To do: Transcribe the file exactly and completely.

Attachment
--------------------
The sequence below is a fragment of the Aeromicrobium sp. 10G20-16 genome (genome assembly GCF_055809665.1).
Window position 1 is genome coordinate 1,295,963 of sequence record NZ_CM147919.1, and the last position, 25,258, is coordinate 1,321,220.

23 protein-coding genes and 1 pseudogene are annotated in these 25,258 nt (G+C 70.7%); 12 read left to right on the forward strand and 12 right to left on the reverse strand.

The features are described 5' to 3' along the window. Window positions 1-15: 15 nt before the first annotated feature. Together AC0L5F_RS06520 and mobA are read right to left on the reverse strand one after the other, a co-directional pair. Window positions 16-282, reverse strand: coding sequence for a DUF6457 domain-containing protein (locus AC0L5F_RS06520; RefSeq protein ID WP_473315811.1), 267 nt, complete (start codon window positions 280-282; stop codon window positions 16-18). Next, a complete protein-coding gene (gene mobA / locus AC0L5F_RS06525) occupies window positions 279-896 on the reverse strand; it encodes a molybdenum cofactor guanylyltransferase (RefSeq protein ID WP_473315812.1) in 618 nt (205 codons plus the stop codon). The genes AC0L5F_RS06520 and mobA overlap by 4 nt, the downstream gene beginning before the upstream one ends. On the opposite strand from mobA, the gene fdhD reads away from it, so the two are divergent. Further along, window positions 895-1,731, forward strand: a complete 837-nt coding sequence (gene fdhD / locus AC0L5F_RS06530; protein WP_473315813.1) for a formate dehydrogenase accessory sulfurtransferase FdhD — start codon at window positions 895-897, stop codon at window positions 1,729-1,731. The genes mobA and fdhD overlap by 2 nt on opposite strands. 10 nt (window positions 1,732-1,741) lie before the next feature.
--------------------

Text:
The sequence below is a fragment of the Aeromicrobium sp. 10G20-16 genome (genome assembly GCF_055809665.1).
Window position 1 is genome coordinate 1,295,963 of sequence record NZ_CM147919.1, and the last position, 25,258, is coordinate 1,321,220.

23 protein-coding genes and 1 pseudogene are annotated in these 25,258 nt (G+C 70.7%); 12 read left to right on the forward strand and 12 right to left on the reverse strand.

The features are described 5' to 3' along the window. Window positions 1-15: 15 nt before the first annotated feature. Together AC0L5F_RS06520 and mobA are read right to left on the reverse strand one after the other, a co-directional pair. Window positions 16-282, reverse strand: coding sequence for a DUF6457 domain-containing protein (locus AC0L5F_RS06520; RefSeq protein ID WP_473315811.1), 267 nt, complete (start codon window positions 280-282; stop codon window positions 16-18). Next, a complete protein-coding gene (gene mobA / locus AC0L5F_RS06525) occupies window positions 279-896 on the reverse strand; it encodes a molybdenum cofactor guanylyltransferase (RefSeq protein ID WP_473315812.1) in 618 nt (205 codons plus the stop codon). The genes AC0L5F_RS06520 and mobA overlap by 4 nt, the downstream gene beginning before the upstream one ends. On the opposite strand from mobA, the gene fdhD reads away from it, so the two are divergent. Further along, window positions 895-1,731, forward strand: a complete 837-nt coding sequence (gene fdhD / locus AC0L5F_RS06530; protein WP_473315813.1) for a formate dehydrogenase accessory sulfurtransferase FdhD — start codon at window positions 895-897, stop codon at window positions 1,729-1,731. The genes mobA and fdhD overlap by 2 nt on opposite strands. 10 nt (window positions 1,732-1,741) lie before the next feature.